She performs again Monday and Wednesday. The three Toronto shows are her only stops in Canada. Her tour ends in Lisbon in mid-September.
On June 30 1997, Madonna began recording sessions for what would become her Ray Of Light album at Larrabee North Recording Studios, Universal City, Los Angeles.
Madonna had already spent several months writing songs and producing demos with Patrick Leonard, Rick Nowels and Babyface (although none of the Babyface material would make the final cut) by the time she entered the studio with co-producers William Orbit and Marius De Vries. Leonard would return to the project to assist with arrangements, earning him a co-producer’s credit on four of the album’s tracks. Madonna would add lyrics and melody to at least a half-dozen previously composed Orbit demos during these sessions as well, with six of their songs making the final track list.
On June 24 2015, Liz Rosenberg, Madonna’s publicist since the very beginning of her professional career, announced her retirement:
FOR IMMEDIATE RELIEF Liz Rosenberg Media will be closing our offices at the end of June. After more than two centuries of being in the publicity game, taking care of more than a few one-namers, a few thousand wanna-be’s, several not a chance in hell and lots in between, I’ve decided it’s time to take a very long, extended and well deserved break. Don’t get me wrong, I’ve loved all my adventures and I’ve had enough for many lifetimes. I’ve been unbelievably lucky to have a front row seat to some of the most incredible moments in music and pop-culture history. And let us not forget, I also had my share of begging, waiting, explaining, crying, juggling, keeping secrets, lying on very rare occasions – maybe twice tops, being punched by paparazzi, dancing on ceilings, scraping people off the floor – including myself and oh so much more. I send a huge, wet, juicy kiss from my lips to yours to all of the many people my heart beats for – you know who you are – a hug or warm handshake to those I don’t know as well and blessings to everybody. Shalom y’all. ^ ^ Liz Rosenberg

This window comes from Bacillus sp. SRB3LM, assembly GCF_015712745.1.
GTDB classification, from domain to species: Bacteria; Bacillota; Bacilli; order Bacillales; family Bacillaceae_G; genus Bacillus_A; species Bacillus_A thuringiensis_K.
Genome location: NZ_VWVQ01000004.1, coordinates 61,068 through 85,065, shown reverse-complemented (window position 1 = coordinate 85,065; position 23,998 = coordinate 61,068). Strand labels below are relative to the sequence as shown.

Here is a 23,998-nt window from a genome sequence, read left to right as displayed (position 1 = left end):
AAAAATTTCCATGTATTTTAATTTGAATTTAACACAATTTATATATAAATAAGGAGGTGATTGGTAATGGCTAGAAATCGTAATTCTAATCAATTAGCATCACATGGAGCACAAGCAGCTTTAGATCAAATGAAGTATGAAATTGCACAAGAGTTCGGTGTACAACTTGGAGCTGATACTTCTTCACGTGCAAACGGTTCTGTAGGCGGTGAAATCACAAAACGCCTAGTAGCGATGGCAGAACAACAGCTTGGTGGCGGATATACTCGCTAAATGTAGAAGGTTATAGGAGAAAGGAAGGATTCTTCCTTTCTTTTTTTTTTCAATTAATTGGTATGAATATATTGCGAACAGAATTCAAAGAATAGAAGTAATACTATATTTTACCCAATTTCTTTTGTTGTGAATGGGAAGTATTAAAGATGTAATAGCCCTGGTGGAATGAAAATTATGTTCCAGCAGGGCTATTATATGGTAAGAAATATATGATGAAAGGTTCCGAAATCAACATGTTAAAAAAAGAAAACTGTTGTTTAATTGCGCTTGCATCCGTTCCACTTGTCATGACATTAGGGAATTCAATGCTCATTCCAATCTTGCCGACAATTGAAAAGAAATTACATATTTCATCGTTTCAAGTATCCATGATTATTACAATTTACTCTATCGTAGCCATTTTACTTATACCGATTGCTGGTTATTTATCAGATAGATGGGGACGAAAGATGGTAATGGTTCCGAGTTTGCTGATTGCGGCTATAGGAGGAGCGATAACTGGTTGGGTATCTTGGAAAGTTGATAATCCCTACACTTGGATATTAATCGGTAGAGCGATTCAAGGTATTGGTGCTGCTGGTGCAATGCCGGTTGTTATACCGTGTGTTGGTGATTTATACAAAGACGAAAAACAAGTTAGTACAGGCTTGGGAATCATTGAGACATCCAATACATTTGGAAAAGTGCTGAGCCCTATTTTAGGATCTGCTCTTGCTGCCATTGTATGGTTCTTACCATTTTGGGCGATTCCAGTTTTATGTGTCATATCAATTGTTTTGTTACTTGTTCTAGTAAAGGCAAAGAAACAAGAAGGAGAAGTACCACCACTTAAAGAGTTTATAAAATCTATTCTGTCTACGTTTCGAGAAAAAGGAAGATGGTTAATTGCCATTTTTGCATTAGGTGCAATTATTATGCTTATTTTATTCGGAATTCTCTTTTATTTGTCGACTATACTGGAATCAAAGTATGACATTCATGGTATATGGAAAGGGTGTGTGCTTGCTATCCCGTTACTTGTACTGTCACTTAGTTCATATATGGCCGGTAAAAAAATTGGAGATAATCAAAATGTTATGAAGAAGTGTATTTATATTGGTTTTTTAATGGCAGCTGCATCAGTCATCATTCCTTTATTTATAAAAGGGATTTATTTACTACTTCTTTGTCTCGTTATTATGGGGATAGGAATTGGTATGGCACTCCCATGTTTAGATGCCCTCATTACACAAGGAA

We’d like to send a huge, wet, juicy kiss and a long overdue tip of the hat to the incomparable, unbeatable and unstoppable Liz Rosenberg for her decades of hard work, guidance, dedication and loyalty – not only to Madonna and the many other artists she’s worked with, but also to us – Madonna’s fans. This fierce, firefighting wonder woman of “publicity” (to term it modestly) was instrumental in bringing Madonna’s music and message to the masses and keeping it there for the next thirty years and beyond. Cutting through mainstream media crap (not to mention paparazzi) like nobody’s business, Liz also took palpable pride in keeping fans informed of the real deal when the press got it wrong (which in Madonna’s case was more often than not), and she did it with style, smarts and a self-deprecating wit that allowed us – and we would suspect Madonna, too – to find levity during some brutally heavy shit-storms. While it clearly takes something extra special to not only survive but thrive in the eye of the unending judgement and scrutiny that such fame brings, the centre simply could not hold without the extra special support and mentorship of a grounding, stabilizing force. Don’t think for a second that we didn’t notice and appreciate all that you did, Liz. Thank you! This joint is for you! xx
On June 22 1985, Angel/Into The Groove spent its second week at #1 on the Hot Maxi-Single Sales chart (then titled 12 inch Single Sales). It also inched its way closer to the top of the Hot Dance/Club Play chart (then titled simply Club Play), moving from #3 to #2.
Mainly driven by the popularity of Into The Groove (which was available exclusively on the Angel maxi-single in North America) with its heavy rotation on MTV, in clubs and its prominent appearance in the hit film Desperately Seeking Susan, the release would spend a total of twelve weeks in the top-5 of the Hot Maxi-Single Sales chart, including seven non-consecutive weeks at #1. Being a niche format that rarely generated enough mainstream interest to earn certification-level sales, Angel/Into The Groove has the distinction of being only the fourth maxi-single in history be certified Gold in the U.S.
In Canada, interest in Into The Groove prompted Warner Music Canada to issue Madonna’s first North American cassette maxi-single in addition to the standard 12 inch vinyl. The experiment clearly proved successful, as Warner Music Canada would continue to offer her subsequent releases in both formats several years before the U.S. followed suit.